It has been said that music has a way of capturing a time and place in your mind better than any other art form. There’s something about popular music (or even not-so-popular music) that can instantly transport you to a precise location with specific people at an exact point in time – say, the high school parking lot during prom night – every time you hear it on your radio, or stereo, or iPod.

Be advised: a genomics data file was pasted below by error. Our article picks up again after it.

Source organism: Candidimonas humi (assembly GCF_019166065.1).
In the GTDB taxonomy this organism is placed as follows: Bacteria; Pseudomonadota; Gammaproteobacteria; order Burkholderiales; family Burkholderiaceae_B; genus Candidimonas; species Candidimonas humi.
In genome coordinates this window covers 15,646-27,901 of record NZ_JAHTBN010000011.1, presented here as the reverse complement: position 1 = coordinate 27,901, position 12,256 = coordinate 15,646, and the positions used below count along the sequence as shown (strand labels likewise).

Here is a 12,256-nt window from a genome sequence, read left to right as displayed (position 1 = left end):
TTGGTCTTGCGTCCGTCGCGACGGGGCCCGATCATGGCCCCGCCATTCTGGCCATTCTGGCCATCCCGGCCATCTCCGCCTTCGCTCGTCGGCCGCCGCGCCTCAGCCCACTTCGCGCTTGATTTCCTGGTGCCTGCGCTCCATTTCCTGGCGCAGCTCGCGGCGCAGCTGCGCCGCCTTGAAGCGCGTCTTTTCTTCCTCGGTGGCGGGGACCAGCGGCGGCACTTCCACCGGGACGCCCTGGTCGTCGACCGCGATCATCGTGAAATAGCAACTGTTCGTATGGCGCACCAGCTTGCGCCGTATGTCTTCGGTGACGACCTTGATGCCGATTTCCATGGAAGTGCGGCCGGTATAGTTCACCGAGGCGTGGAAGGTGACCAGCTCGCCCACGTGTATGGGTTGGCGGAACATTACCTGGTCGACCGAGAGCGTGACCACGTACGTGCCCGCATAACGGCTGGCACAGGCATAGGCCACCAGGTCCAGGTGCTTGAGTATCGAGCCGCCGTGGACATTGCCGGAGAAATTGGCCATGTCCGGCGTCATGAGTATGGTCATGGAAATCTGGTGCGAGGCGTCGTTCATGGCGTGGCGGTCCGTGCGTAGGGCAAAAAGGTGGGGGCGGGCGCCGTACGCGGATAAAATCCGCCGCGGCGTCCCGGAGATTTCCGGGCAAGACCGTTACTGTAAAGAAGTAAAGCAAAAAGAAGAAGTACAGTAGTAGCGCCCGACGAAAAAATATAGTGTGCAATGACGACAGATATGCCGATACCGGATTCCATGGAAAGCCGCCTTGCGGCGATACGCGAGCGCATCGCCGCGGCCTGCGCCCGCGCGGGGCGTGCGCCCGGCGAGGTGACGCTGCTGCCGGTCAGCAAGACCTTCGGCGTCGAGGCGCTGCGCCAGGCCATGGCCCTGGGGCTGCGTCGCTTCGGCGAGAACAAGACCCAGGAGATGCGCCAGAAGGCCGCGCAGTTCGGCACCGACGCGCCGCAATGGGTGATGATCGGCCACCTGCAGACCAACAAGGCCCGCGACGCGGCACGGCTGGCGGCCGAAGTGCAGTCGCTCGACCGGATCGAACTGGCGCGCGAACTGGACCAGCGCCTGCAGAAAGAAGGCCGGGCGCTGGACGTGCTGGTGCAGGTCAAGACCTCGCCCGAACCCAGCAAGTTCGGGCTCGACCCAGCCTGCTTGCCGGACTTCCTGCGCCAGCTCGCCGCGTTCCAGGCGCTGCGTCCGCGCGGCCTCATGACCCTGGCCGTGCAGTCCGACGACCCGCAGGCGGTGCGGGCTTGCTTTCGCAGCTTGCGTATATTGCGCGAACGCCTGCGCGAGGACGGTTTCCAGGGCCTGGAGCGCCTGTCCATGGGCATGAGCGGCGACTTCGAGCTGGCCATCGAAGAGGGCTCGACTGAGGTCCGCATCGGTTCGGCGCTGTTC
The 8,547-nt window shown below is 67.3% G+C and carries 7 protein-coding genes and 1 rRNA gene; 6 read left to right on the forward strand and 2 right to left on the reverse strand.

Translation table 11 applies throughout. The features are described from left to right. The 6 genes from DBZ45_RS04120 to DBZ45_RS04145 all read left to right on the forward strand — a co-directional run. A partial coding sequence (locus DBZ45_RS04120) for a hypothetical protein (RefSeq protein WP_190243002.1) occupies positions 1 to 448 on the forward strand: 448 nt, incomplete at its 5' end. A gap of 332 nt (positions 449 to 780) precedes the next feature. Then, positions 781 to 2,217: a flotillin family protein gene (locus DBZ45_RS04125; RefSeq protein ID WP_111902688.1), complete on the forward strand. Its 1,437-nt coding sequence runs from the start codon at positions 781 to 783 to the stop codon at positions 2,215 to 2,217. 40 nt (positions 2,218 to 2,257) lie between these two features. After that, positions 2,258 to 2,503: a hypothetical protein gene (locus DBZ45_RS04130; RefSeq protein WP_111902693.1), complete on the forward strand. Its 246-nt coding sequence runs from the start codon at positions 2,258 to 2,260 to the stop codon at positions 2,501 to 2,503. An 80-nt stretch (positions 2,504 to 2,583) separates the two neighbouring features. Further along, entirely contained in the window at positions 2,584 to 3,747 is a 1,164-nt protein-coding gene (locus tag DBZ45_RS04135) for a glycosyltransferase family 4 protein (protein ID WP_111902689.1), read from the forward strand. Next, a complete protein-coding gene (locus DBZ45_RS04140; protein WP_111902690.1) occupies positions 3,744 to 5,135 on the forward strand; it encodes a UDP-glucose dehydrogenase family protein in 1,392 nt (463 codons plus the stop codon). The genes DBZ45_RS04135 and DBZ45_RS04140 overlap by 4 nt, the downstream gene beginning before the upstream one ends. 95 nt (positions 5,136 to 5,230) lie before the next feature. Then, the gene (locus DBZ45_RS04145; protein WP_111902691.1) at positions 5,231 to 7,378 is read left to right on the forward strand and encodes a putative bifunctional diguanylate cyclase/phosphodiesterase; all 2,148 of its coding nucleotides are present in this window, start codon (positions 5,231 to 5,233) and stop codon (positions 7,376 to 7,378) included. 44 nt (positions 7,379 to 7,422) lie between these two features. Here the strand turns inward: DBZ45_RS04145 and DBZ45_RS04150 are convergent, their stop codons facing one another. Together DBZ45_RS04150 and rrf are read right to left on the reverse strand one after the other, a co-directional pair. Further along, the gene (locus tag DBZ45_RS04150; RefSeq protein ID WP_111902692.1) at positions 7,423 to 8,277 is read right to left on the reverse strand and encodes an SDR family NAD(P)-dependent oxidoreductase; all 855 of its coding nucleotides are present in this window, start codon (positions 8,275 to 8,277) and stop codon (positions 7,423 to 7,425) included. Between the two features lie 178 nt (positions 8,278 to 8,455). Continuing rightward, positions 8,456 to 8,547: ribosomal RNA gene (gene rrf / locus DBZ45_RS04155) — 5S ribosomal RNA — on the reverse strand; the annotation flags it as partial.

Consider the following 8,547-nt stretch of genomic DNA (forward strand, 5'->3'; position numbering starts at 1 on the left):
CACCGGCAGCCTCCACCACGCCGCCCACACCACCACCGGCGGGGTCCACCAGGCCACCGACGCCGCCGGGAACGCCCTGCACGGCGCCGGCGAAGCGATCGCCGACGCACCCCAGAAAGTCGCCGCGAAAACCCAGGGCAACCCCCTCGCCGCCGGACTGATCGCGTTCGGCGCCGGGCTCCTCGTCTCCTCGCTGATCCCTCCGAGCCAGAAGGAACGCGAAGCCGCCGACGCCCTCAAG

It’s uncanny, really. The first couple of seconds of The Beatles’ “I Want to Hold Your Hand” or Bruce Springsteen’s “Born to Run” or Michael Jackson’s “Billie Jean” or Elvis Presley’s “Jailhouse Rock” can conjure up crystal-clear images of where you were when you first heard them. This even holds true with the dreaded ear-worm songs – the ones with the incessantly annoying but undeniably gripping hooks and lyrics that made them chart-toppers even though you hated them with a passion: Paper Lace’s “The Night Chicago Died” or The Archies’ “Sugar Sugar” or Rick Springfield’s “Jessie’s Girl” or Sheb Wooley’s “The Purple People Eater.”